Most of the provisions dealing with labor law and employee’s rights are included in the Labor and Workmen’s Regulations of 1969. The establishment of labor unions is prohibited and basically there is no collective labor law in the Kingdom.
The regulations provide for enforcement of employee’s rights, record-keeping and reporting, protection of women and children, inspection of places of work provision of medical and other facilities, etc. Labor benefits are mandatory and may not be waived.
According to the regulations, every employee is entitled to a written employment contract, although an employment contract does not necessarily have to be in writing in order to be valid.
With minor exceptions, the maximum work week is eight hours per day for a six day week. During the month of Ramadan, the maximum work week decreases to thirty-six hours.
The Saudi Labor Regulations distinguish between specified and unspecified term contracts. If the employment relationship is for a specified period, the employee may only be terminated “for cause” as defined in the Regulations, which usually means a fundamental breach of the employment contract by the employee. If the employment contract states no specific term then the worker may be terminated for a valid reason only, which does not reach to the level of “cause”. In all cases, the employee must be given a requisite statutory termination notice.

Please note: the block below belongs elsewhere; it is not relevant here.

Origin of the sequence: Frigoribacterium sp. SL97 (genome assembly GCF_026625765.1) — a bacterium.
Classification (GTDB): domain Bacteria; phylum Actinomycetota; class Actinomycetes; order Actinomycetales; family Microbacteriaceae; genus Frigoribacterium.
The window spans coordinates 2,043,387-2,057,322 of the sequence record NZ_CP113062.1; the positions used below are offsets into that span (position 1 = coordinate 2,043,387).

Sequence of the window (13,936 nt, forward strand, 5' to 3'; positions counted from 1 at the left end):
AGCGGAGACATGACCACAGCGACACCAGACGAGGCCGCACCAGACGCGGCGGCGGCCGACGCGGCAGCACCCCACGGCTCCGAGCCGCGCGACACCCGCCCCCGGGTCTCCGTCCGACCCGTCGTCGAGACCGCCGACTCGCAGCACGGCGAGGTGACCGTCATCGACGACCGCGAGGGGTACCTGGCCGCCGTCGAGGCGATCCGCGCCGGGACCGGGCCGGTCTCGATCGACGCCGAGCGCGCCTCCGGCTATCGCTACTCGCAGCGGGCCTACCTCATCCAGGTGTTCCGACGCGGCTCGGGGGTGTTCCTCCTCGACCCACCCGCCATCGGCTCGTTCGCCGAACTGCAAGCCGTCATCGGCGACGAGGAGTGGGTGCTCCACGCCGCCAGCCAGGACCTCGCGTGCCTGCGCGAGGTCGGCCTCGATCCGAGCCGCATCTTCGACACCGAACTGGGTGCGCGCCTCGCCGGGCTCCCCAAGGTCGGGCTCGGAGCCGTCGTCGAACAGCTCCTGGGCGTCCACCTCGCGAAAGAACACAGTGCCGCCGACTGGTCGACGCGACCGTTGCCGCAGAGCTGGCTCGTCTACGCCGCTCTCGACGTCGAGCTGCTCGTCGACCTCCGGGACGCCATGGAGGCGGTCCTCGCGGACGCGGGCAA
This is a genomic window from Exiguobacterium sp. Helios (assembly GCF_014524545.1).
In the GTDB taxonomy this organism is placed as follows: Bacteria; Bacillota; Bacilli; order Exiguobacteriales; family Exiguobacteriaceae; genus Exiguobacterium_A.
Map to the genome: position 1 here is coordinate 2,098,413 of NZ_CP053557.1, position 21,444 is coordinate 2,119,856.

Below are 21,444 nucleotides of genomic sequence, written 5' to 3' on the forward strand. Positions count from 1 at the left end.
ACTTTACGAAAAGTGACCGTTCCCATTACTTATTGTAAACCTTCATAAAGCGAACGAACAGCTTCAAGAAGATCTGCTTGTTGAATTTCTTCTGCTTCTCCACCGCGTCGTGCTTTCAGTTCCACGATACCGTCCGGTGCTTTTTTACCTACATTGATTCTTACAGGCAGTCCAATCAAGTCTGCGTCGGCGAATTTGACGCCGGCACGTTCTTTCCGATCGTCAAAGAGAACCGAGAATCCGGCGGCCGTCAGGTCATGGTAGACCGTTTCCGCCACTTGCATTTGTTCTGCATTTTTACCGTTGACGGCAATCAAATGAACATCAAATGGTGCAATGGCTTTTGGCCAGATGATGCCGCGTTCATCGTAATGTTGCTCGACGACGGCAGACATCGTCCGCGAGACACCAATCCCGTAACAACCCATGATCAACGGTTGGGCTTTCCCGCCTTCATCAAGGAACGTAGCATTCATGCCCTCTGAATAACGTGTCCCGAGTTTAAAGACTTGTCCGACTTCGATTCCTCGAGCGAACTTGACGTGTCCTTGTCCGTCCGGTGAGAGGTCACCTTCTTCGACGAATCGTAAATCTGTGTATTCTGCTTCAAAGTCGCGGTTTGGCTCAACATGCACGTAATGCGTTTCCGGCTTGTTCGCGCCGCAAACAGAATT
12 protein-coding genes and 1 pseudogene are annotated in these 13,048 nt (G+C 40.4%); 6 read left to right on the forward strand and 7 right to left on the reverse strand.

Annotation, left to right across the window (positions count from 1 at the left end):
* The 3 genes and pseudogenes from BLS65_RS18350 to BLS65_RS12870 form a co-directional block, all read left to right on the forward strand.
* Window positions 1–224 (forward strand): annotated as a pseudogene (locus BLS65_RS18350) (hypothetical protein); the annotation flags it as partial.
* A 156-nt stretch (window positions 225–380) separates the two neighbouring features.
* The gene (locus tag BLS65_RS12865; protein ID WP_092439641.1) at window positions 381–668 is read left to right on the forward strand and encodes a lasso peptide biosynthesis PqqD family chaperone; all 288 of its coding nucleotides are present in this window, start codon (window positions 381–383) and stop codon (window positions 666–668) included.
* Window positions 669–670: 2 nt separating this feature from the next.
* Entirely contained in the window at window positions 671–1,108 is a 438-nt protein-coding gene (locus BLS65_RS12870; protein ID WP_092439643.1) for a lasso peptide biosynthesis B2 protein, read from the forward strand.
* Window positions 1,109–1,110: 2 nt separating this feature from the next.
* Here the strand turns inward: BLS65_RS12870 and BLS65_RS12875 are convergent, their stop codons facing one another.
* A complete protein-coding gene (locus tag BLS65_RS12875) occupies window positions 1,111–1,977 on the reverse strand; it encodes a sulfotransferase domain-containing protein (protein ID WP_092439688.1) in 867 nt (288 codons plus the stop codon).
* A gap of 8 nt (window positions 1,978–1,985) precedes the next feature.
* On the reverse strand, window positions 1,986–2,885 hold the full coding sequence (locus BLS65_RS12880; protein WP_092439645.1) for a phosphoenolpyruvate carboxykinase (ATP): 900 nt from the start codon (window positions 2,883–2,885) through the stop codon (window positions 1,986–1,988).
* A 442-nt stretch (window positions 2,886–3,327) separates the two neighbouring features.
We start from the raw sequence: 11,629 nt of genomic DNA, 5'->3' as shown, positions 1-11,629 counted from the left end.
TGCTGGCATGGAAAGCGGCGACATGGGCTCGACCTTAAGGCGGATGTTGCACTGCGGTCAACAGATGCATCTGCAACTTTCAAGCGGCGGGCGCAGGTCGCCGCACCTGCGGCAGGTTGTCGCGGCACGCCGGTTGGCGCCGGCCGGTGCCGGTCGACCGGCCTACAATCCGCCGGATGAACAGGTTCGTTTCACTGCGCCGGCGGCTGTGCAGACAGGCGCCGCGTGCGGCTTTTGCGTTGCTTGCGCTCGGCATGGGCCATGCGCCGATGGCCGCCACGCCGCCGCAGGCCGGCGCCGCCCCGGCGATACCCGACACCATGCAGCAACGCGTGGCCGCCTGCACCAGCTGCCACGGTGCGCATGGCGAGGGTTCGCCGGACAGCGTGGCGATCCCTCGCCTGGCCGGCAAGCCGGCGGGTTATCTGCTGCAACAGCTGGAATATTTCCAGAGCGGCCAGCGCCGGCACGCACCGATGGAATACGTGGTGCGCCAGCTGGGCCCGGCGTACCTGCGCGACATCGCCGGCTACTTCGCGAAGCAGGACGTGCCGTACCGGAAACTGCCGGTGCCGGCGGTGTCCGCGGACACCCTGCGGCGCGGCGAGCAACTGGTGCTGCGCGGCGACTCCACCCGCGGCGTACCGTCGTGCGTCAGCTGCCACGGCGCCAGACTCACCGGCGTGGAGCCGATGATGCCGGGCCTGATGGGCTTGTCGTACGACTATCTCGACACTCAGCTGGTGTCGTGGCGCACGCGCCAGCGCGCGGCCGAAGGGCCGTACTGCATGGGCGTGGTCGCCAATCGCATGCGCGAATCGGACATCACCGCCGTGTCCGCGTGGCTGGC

Saudi labor laws ensure preferential treatment for Saudis in hiring over equally qualified foreign nationals, mandating that three-quarters of every employer’s work force must consist of Saudis and that no less than 51 percent of the employers’ total payroll be paid to Saudis.
Saudi Arabia is a signatory to several international treaties concerning the environment. These treaties include:
- The 1967 Outer Space Treaty;
- The Kuwait Regional Convention for the Protection of the Marine Environment from Pollution
- The 1992 Regional Convention for the Conservation of the Red Sea and the Gulf of Aden Environment;
- The 1989 Basel Convention on the Control of Transboundary Movements of Hazardous Wastes and their Disposal.